Notice the FHLMC 8 3/4 and 9% coupon mortgage securities trading at the deep discount of around 80 cents on the dollar. That price for those coupons is a reflection that prevailing mortgage rates at that point in time were somewhere around 13-13.5%.

A daily trading volume of $400 million may have been a respectable number back then but within a decade we were trading ten times that volume as the housing market began to grow exponentially with the decline in rates in the late ’80s and into the ’90s.

To all my friends from my days at Bear (there are too many to mention) and especially KF and MZ, “Thanks for the memories!!” I probably should also thank the salespeople with whom I did all of that relo business. That was spectacular!!

Please leave a comment and let’s have some fun recollecting.

Larry Doyle

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I have no affiliation or business interest with any entity referenced in this commentary. The opinions expressed are my own. I am a proponent of real transparency within our markets, our economy, and our political realm so that meaningful investor confidence and investor protection can be achieved.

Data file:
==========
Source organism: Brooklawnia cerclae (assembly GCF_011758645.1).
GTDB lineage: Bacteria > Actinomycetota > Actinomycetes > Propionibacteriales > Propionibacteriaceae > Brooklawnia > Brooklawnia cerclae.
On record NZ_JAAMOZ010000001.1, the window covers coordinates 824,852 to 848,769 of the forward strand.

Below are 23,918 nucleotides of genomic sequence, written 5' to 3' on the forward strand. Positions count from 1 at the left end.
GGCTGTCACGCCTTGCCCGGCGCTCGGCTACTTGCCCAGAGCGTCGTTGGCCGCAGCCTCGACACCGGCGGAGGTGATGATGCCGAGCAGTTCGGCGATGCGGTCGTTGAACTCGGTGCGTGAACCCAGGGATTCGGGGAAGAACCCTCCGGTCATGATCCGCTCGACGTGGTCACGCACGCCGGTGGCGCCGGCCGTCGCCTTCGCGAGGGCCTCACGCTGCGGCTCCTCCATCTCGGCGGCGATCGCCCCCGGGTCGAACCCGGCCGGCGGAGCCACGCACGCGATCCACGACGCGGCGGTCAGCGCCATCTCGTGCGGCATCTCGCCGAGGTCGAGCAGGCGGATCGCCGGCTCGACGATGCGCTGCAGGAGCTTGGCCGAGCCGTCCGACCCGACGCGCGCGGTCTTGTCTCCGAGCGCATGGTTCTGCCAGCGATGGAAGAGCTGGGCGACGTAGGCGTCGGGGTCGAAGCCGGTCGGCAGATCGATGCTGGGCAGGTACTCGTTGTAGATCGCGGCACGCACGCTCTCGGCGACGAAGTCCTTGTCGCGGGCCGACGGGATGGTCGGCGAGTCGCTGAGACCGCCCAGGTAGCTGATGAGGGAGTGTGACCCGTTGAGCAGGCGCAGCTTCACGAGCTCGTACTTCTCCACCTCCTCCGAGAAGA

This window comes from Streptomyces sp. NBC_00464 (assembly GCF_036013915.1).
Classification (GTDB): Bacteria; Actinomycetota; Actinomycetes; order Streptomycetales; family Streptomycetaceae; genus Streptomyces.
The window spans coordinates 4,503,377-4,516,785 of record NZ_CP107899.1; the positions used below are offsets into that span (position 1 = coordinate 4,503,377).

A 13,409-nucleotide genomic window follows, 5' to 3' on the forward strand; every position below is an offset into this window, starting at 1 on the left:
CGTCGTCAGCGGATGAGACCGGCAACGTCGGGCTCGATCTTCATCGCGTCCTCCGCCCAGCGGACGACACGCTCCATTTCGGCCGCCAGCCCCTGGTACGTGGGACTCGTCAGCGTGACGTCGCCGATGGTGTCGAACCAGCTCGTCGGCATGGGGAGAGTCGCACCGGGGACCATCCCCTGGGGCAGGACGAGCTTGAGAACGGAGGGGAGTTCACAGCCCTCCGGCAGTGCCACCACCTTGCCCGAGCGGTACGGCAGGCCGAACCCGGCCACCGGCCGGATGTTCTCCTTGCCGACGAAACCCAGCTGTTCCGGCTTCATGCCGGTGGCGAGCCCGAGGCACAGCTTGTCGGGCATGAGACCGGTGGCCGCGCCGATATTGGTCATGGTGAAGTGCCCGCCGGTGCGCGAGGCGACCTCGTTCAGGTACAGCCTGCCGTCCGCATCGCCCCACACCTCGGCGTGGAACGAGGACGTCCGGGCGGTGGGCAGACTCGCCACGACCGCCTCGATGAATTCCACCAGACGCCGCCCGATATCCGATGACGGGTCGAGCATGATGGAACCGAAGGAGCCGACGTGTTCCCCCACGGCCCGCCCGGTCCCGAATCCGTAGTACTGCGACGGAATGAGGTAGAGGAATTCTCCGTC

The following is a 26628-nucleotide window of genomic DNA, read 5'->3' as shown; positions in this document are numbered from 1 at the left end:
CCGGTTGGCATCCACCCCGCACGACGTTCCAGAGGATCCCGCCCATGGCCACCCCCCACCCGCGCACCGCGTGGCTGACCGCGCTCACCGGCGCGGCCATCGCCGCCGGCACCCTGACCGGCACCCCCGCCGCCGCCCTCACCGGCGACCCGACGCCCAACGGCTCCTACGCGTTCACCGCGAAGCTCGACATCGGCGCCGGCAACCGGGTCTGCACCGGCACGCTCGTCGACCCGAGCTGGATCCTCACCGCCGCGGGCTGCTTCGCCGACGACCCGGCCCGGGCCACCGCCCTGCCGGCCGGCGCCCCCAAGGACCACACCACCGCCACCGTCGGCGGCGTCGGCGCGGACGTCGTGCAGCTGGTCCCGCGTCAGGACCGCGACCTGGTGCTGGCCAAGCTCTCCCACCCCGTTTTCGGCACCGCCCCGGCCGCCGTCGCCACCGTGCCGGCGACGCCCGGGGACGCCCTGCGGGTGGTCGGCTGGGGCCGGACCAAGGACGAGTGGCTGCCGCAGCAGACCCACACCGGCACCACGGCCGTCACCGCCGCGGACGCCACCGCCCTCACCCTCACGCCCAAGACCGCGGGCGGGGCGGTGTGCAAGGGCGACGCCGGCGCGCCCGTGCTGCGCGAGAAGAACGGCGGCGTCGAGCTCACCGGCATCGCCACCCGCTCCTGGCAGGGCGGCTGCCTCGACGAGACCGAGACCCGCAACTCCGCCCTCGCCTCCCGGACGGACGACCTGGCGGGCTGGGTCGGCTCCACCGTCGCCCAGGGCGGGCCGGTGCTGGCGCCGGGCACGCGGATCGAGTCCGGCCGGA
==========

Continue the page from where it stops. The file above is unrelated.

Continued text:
• Bill Berliner

    I think this was filmed around 1984-85, right around the time I started at the firm. John Sites had funky glasses that he didn’t have when I worked for him. And Chuck Ramsey still had the nuclear comb-over. And Grant Couch with hair…

    I also found it instructive that Chuck profusely thanked the dealer counterparty that brought him the trade and then used the conversation in a promo designed to cut dealers out of the business. Bare-knuckles capitalism…

    Finally, I think that Bear’s demise had a lot to do with the fact that the firm got away from a lot of Ace Greenberg’s principles, especially of risk management. No way that the firm should have sunk under the weight of assets that they could have liquidated. BB

  • coe